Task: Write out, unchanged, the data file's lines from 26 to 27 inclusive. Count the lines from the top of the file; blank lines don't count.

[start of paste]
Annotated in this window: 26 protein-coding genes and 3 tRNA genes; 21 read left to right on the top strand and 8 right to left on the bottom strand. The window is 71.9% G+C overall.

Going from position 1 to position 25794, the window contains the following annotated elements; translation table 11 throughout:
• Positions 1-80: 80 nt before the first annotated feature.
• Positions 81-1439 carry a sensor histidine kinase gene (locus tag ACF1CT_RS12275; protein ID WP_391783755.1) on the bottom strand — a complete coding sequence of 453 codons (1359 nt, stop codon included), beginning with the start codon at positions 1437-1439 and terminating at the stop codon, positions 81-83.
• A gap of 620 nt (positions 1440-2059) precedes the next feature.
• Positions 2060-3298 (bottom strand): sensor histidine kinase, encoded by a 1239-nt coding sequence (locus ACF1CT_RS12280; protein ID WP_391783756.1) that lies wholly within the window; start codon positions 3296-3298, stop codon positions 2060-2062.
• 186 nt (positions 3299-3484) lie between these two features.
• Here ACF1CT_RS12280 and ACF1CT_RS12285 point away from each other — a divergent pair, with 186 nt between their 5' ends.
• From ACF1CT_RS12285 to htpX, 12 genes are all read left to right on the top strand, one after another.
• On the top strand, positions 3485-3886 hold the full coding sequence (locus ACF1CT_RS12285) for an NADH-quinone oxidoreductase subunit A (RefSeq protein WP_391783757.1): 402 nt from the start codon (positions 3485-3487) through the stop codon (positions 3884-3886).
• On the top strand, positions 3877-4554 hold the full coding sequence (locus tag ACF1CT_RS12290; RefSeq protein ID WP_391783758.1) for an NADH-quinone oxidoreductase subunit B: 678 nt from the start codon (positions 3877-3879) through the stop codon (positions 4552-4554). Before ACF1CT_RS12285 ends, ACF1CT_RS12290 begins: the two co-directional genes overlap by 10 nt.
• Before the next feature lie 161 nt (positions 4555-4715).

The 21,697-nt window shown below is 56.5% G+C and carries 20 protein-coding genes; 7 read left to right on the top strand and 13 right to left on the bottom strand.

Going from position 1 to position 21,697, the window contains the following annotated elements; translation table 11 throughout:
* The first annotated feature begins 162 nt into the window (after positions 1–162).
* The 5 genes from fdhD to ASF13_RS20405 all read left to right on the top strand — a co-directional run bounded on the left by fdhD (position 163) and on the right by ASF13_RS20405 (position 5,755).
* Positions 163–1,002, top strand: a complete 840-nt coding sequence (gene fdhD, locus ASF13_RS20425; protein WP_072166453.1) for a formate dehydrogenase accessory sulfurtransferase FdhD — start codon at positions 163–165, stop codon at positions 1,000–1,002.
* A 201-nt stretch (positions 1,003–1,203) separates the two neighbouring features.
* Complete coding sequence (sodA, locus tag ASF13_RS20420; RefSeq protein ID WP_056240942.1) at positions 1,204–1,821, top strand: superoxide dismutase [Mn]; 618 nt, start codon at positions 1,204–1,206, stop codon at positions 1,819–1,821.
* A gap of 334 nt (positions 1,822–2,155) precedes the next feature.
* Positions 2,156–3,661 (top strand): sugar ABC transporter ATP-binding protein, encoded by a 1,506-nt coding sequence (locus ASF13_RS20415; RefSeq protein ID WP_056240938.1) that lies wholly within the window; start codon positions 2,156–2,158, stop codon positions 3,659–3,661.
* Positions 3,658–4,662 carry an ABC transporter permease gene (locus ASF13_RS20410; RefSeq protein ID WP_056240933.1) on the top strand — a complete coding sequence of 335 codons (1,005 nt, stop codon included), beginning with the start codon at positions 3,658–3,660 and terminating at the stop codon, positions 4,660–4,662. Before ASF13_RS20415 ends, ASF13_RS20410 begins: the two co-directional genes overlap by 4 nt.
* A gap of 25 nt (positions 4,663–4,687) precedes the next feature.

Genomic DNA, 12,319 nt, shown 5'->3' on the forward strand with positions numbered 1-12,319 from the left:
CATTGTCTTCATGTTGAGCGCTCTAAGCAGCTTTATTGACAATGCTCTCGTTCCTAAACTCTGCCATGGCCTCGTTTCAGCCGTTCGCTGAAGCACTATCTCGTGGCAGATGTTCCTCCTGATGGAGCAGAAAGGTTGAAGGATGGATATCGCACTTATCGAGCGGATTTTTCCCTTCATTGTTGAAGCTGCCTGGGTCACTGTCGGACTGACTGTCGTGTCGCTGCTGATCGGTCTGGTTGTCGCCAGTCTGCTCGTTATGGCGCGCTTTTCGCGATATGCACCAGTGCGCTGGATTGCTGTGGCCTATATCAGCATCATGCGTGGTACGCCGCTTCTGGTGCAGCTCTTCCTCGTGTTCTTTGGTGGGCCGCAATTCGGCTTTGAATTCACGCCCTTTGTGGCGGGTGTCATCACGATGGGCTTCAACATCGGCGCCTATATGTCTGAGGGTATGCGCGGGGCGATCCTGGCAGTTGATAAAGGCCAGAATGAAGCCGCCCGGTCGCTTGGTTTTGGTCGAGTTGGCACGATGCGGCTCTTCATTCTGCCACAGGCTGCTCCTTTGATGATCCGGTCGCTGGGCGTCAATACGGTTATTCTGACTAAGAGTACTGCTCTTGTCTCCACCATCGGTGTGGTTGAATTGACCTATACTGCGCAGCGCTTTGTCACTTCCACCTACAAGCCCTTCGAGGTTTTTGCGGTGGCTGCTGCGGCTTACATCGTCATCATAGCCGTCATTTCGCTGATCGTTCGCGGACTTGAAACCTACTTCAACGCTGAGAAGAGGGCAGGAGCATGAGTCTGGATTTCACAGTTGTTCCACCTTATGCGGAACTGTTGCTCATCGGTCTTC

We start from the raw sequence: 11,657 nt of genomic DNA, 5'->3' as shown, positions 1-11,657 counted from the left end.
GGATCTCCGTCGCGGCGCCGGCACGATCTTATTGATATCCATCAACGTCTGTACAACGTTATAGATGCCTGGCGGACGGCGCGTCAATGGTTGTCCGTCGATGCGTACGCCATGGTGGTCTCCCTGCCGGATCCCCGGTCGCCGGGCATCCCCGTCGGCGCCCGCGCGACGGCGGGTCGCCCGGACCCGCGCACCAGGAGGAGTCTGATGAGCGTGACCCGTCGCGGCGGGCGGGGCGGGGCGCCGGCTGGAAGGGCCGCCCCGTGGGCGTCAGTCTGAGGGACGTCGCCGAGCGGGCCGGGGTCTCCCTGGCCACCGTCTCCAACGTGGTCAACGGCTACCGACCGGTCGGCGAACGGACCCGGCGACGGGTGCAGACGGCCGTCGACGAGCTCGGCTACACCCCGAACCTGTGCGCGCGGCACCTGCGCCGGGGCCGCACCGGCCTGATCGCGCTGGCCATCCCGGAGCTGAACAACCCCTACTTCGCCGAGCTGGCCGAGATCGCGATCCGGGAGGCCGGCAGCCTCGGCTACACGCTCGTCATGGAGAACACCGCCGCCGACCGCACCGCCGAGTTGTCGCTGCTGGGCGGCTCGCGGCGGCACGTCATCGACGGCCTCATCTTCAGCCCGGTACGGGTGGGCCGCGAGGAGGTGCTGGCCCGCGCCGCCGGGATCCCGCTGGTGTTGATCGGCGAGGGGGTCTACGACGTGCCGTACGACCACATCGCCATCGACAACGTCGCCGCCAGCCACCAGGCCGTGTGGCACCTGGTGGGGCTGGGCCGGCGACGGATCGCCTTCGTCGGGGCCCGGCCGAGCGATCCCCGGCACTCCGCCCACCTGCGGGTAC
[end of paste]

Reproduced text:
We start from the raw sequence: 11,657 nt of genomic DNA, 5'->3' as shown, positions 1-11,657 counted from the left end.
GGATCTCCGTCGCGGCGCCGGCACGATCTTATTGATATCCATCAACGTCTGTACAACGTTATAGATGCCTGGCGGACGGCGCGTCAATGGTTGTCCGTCGATGCGTACGCCATGGTGGTCTCCCTGCCGGATCCCCGGTCGCCGGGCATCCCCGTCGGCGCCCGCGCGACGGCGGGTCGCCCGGACCCGCGCACCAGGAGGAGTCTGATGAGCGTGACCCGTCGCGGCGGGCGGGGCGGGGCGCCGGCTGGAAGGGCCGCCCCGTGGGCGTCAGTCTGAGGGACGTCGCCGAGCGGGCCGGGGTCTCCCTGGCCACCGTCTCCAACGTGGTCAACGGCTACCGACCGGTCGGCGAACGGACCCGGCGACGGGTGCAGACGGCCGTCGACGAGCTCGGCTACACCCCGAACCTGTGCGCGCGGCACCTGCGCCGGGGCCGCACCGGCCTGATCGCGCTGGCCATCCCGGAGCTGAACAACCCCTACTTCGCCGAGCTGGCCGAGATCGCGATCCGGGAGGCCGGCAGCCTCGGCTACACGCTCGTCATGGAGAACACCGCCGCCGACCGCACCGCCGAGTTGTCGCTGCTGGGCGGCTCGCGGCGGCACGTCATCGACGGCCTCATCTTCAGCCCGGTACGGGTGGGCCGCGAGGAGGTGCTGGCCCGCGCCGCCGGGATCCCGCTGGTGTTGATCGGCGAGGGGGTCTACGACGTGCCGTACGACCACATCGCCATCGACAACGTCGCCGCCAGCCACCAGGCCGTGTGGCACCTGGTGGGGCTGGGCCGGCGACGGATCGCCTTCGTCGGGGCCCGGCCGAGCGATCCCCGGCACTCCGCCCACCTGCGGGTAC